On a July morning inside a Missoula County courtroom, a sheriff's deputy leads a shackled man in an orange jumpsuit to stand in front of Missoula District Judge Karen Townsend. As the shackled man shuffles toward the podium, he nods smugly at a woman in the back row.
The man is being charged with failing to register as a violent offender. He was initially convicted of felony partner member assault. His girlfriend admitted to police that he choked her into unconsciousness. When released from prison, the muscular man with short hair lied about where he was living and allegedly contacted the woman that he had abused. He now faces up to 15 years in prison and a $60,000 fine. His attorney argues that the couple is in love and the restraining order creates a problem.
"How do you plead?" Townsend asks. The defendant says, "Not guilty."
Missoula County Attorney Fred Van Valkenburg rises. He explains that the man committed an extremely violent offense. "He gave a false address, was deliberately trying to deceive his probation officer... The woman was a co-conspirator," Van Valkenburg says.
The judge agrees with the county attorney and the man is led away. He'll remain in jail and won't be allowed to see the woman, who today, while leaving the courtroom, directs a hard look at Van Valkenburg. She departs holding a child's hand.
This is the start of a typical day for Van Valkenburg. As Missoula County's chief attorney, his job is to take a stand and argue for what he believes is right for the electorate, no matter how unpopular his stance may be. He's been good enough at his job to be re-elected three times—and he ran the last time unopposed, taking 95 percent of the vote. But after a 40-year career in public service—he says he won't run for the office again—the job is starting to wear on him.
The stress is clear when he sometimes holds his head in his hands while in court. His wife says he's crankier now than he once was. He also talks about his frustration with recent criticism of his office, which has surpassed the usual hard stares of his opponents in the courtroom.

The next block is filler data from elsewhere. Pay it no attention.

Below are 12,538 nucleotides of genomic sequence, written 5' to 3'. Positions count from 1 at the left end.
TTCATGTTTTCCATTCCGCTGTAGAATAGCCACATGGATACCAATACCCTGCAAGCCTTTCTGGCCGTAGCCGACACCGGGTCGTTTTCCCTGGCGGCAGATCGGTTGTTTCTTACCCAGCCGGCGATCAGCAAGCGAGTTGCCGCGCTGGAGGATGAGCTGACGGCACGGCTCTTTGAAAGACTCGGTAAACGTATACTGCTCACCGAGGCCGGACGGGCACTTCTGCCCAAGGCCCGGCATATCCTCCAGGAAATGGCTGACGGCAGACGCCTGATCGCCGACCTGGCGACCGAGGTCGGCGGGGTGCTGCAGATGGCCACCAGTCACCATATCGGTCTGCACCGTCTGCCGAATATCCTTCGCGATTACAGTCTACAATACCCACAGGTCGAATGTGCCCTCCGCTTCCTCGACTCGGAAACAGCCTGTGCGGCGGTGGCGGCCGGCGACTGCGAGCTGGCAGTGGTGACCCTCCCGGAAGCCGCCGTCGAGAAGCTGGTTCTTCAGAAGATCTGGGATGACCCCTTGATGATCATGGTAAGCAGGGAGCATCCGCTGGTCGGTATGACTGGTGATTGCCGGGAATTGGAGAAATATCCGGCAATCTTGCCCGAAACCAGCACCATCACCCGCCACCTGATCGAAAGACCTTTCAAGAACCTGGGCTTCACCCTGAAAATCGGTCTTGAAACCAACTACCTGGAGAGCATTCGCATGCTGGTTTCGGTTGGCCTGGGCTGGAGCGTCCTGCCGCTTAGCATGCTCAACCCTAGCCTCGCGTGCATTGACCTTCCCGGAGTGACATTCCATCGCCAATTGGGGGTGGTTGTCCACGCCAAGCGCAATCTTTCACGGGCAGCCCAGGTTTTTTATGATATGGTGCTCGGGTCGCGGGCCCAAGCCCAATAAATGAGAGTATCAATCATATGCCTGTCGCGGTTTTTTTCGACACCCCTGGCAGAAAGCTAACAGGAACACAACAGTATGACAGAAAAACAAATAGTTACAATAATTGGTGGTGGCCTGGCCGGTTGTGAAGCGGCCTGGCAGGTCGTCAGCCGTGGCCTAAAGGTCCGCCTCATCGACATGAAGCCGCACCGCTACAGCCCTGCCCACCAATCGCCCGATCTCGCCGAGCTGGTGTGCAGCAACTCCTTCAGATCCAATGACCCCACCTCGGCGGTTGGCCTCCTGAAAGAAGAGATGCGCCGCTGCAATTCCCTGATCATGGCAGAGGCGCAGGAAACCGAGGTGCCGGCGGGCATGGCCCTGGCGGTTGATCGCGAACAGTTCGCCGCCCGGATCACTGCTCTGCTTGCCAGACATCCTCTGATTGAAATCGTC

The past two years have been especially tough on the 65-year-old Van Valkenburg. In May 2012, the Department of Justice launched an investigation into how the county attorney's office, along with the Missoula Police Department and the University of Montana, handled sexual assault investigations during a four-year period. While MPD and the university cooperated with investigators and accepted their findings, Van Valkenburg has consistently struck an obstinate tone, maintaining the investigation signals a significant overstep by the federal government. His stand has drawn widespread criticism from community members who wonder why he won't just cooperate, especially if he's got nothing to hide.
It's not the first time Van Valkenburg has taken a controversial position. Throughout his career he's made headlines debating issues such as marijuana laws, the guilt of high-profile defendants and to what extent women should be ensured equal rights. Some of his stances have been more popular with voters than others, but in each case he's fiercely defended his side. Van Valkenburg's stubbornness is so much a part of his public persona that most locals likely envision him as perpetually red-faced and argumentative, unmoved by opposing opinions.
But as Van Valkenburg faces more criticism than ever before, including the ongoing scrutiny of federal investigators, he's not about to change his ways.
On Dec. 15, 2011, the story first broke. Gwen Florio of the Missoulian reported that the University of Montana was hiring an investigator to determine whether several male students assaulted two female students earlier that month.
The next day, Florio elaborated on the allegations in a second article, reporting that at least three UM football players were allegedly involved in a sexual assault of two women that may have involved Rohypnol.